def logs_page():
tables = tables_for('/cmLogsData.htm')
tables[0].insert(0, ['Time', 'Priority', 'Code', 'Message'])
return lol_to_lod(tables[0])


It’s a bit odd since each of the pages is actually one page containing another as an iframe, but a quick look into the source gets me all of the names. It’s far more data than you probably actually need (and a good bit of it never changes), but you can always filter it after or compress the heck out of it (lines of mostly the same JSON compress very well; 90%+)

Combine everything into one more layer of Python dict and dump the whole thing as a JSON object.

results = {
'status': status_page(),
'signal': signal_page(),
'configuration': configuration_page(),
'logs': logs_page(),
}

print(json.dumps(results))


Combined with the excellent jq to make it pretty:

$modem-stats | jq '.' { "signal": { "upstream": [ { "Upstream Modulation": "[3] QPSK\n[3] 64QAM", "Ranging Status": "Success", "Channel ID": "79", "Symbol Rate": "5.120 Msym/sec", "Frequency": "21000000 Hz", "Ranging Service ID": "15160", "Power Level": "47 dBmV" }, ... ], "codewords": [ { "Total Unerrored Codewords": "9570874877", "Channel ID": "10", "Total Uncorrectable Codewords": "19826", "Total Correctable Codewords": "4667" }, ... ], "downstream": [ { "Signal to Noise Ratio": "36 dB", "Downstream Modulation": "QAM256", "Frequency": "663000000 Hz", "Power Level": "-9 dBmV", "Channel ID": "10" }, ... ] }, "addresses": { "Serial Number": "{redacted}", "clients": [ { "Index": "1", "MAC Address": "{redacted}", "Status": "Dynamic" } ], "Ethernet MAC Address": "{redacted}", "HFC MAC Address": "{redacted}", "Ethernet IP Address": "192.168.100.1" }, "status": { "Current Time and Date": "Jun 03 2016 23:25:32", "System Up Time": "2 days 10h:30m:54s", "DOCSIS Downstream Channel Acquisition": "Done", "Establish IP Connectivity using DHCP": "Done", "Initialize Baseline Privacy": "Done", "DOCSIS Ranging": "Done", "Register Connection": "Done", "Establish Time Of Day": "Done", "Transfer Operational Parameters through TFTP": "Done", "Cable Modem Status": "Operational" }, "configuration": [ { "Frequency Plan:": "North American Standard/HRC/IRC", "Upstream Channel ID:": "79", "Favorite Frequency (Hz)": "663000000", "Modem's IP Mode": "IPv6 Only", "Custom Frequency Ordering:": "Default", "DOCSIS MIMO": "Honor MDD IP Mode" } ], "logs": [ ... ] }  You can also use a bit of shell-fu to combine everything to get an average downstream power level at any given point in time: $ modem-stats \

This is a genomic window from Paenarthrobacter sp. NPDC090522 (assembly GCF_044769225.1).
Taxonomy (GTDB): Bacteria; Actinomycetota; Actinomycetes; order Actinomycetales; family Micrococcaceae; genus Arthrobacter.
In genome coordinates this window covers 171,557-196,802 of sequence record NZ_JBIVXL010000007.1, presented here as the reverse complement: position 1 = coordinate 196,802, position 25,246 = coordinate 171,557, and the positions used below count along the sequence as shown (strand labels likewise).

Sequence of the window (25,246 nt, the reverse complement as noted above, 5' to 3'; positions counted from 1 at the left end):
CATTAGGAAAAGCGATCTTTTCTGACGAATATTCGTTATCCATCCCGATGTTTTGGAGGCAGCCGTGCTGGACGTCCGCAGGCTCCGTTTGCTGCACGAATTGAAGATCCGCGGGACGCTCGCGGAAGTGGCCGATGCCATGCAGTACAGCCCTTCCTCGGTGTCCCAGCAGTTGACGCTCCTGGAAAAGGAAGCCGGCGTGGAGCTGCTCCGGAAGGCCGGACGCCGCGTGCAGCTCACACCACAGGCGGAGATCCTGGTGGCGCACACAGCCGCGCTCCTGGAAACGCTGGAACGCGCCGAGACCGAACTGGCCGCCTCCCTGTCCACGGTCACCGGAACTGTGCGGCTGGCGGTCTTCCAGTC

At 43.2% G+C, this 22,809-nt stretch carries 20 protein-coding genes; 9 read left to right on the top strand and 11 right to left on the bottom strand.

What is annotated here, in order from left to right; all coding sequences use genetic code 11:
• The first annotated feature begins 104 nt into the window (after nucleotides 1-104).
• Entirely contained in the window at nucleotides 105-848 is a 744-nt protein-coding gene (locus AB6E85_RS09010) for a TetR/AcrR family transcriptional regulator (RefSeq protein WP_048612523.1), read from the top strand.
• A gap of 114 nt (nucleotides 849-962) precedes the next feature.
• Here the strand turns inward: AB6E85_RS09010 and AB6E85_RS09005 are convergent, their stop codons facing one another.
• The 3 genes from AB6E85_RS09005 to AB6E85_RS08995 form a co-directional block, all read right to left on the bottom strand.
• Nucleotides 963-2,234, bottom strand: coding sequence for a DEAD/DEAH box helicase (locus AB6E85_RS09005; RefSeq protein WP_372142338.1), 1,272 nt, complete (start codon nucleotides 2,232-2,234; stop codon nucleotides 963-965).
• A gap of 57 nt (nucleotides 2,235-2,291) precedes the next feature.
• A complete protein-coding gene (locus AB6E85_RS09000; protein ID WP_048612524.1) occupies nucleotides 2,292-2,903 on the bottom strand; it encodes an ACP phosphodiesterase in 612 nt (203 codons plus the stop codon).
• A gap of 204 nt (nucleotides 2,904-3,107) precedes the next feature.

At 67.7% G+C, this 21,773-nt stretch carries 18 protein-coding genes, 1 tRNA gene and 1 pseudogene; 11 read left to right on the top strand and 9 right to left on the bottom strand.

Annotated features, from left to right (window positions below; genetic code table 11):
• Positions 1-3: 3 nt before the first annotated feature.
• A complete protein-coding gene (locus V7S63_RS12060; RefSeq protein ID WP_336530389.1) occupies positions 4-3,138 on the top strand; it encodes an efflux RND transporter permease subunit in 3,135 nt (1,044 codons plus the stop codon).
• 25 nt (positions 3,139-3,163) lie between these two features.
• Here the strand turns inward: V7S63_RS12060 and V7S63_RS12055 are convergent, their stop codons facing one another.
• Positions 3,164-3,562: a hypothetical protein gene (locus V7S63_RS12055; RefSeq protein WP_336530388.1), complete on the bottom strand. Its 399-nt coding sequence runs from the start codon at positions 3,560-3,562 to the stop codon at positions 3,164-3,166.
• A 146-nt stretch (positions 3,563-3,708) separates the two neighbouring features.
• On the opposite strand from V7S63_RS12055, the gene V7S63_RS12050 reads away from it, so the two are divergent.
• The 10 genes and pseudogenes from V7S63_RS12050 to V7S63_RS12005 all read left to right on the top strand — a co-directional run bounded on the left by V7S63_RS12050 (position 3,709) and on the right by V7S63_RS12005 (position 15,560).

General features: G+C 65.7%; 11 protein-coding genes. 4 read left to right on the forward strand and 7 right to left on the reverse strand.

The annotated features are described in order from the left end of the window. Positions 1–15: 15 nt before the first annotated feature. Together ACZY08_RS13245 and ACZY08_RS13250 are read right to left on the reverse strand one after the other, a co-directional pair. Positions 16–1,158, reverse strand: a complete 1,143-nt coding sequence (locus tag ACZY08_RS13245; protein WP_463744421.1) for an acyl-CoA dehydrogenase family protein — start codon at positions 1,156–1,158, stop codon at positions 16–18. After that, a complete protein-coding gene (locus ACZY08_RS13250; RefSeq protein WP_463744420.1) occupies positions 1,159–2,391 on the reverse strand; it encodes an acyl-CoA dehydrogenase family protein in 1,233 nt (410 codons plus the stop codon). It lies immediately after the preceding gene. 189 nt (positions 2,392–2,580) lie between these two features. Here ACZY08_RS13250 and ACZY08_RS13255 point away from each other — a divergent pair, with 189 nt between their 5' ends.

| jq '.signal.downstream[]."Power Level"' \
| tr -d '"' \
| awk '{ sum += \$1; count += 1 } END { print sum/count }'

-8.25


Combine that with a minutely cronjob and you can even detect when certain stats get particularly bad.

In the end, it was mostly a hardware issue. The coaxial cable I was using between the wall and my modem had a few kinks in it. I replaced with a newer, slightly shorter cable and all was well.

But still, it’s interesting to have such statistics.

If you’d like to download the entire script, it’s in my dotfiles: modem-stats.